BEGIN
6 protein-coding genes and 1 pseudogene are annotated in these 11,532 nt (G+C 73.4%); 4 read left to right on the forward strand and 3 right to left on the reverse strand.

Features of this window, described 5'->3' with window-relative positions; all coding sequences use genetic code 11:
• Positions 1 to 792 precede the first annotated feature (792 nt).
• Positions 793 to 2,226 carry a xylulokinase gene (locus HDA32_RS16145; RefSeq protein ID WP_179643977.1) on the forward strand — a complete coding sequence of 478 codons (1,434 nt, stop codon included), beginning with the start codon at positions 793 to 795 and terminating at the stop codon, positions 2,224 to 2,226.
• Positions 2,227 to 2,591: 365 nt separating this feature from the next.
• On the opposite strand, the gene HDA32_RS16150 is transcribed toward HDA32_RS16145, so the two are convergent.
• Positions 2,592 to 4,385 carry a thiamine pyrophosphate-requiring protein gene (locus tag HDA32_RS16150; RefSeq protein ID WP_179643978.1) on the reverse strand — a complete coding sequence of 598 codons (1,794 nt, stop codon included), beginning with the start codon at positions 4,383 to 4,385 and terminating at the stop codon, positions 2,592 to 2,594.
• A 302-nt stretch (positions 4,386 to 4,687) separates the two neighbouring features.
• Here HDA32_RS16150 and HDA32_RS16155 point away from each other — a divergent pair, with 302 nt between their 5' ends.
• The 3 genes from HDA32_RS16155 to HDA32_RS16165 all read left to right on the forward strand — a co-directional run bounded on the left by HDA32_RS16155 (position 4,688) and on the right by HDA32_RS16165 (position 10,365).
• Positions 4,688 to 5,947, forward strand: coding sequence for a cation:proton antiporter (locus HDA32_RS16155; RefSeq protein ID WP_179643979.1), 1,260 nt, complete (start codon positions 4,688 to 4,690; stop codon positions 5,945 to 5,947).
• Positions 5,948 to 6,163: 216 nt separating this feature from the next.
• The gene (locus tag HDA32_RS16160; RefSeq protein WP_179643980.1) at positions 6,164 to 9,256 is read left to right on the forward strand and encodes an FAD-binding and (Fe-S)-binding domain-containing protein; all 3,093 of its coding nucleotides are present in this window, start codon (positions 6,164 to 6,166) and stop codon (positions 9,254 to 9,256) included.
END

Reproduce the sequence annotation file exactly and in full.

6 protein-coding genes and 1 pseudogene are annotated in these 11,532 nt (G+C 73.4%); 4 read left to right on the forward strand and 3 right to left on the reverse strand.

Features of this window, described 5'->3' with window-relative positions; all coding sequences use genetic code 11:
• Positions 1 to 792 precede the first annotated feature (792 nt).
• Positions 793 to 2,226 carry a xylulokinase gene (locus HDA32_RS16145; RefSeq protein ID WP_179643977.1) on the forward strand — a complete coding sequence of 478 codons (1,434 nt, stop codon included), beginning with the start codon at positions 793 to 795 and terminating at the stop codon, positions 2,224 to 2,226.
• Positions 2,227 to 2,591: 365 nt separating this feature from the next.
• On the opposite strand, the gene HDA32_RS16150 is transcribed toward HDA32_RS16145, so the two are convergent.
• Positions 2,592 to 4,385 carry a thiamine pyrophosphate-requiring protein gene (locus tag HDA32_RS16150; RefSeq protein ID WP_179643978.1) on the reverse strand — a complete coding sequence of 598 codons (1,794 nt, stop codon included), beginning with the start codon at positions 4,383 to 4,385 and terminating at the stop codon, positions 2,592 to 2,594.
• A 302-nt stretch (positions 4,386 to 4,687) separates the two neighbouring features.
• Here HDA32_RS16150 and HDA32_RS16155 point away from each other — a divergent pair, with 302 nt between their 5' ends.
• The 3 genes from HDA32_RS16155 to HDA32_RS16165 all read left to right on the forward strand — a co-directional run bounded on the left by HDA32_RS16155 (position 4,688) and on the right by HDA32_RS16165 (position 10,365).
• Positions 4,688 to 5,947, forward strand: coding sequence for a cation:proton antiporter (locus HDA32_RS16155; RefSeq protein ID WP_179643979.1), 1,260 nt, complete (start codon positions 4,688 to 4,690; stop codon positions 5,945 to 5,947).
• Positions 5,948 to 6,163: 216 nt separating this feature from the next.
• The gene (locus tag HDA32_RS16160; RefSeq protein WP_179643980.1) at positions 6,164 to 9,256 is read left to right on the forward strand and encodes an FAD-binding and (Fe-S)-binding domain-containing protein; all 3,093 of its coding nucleotides are present in this window, start codon (positions 6,164 to 6,166) and stop codon (positions 9,254 to 9,256) included.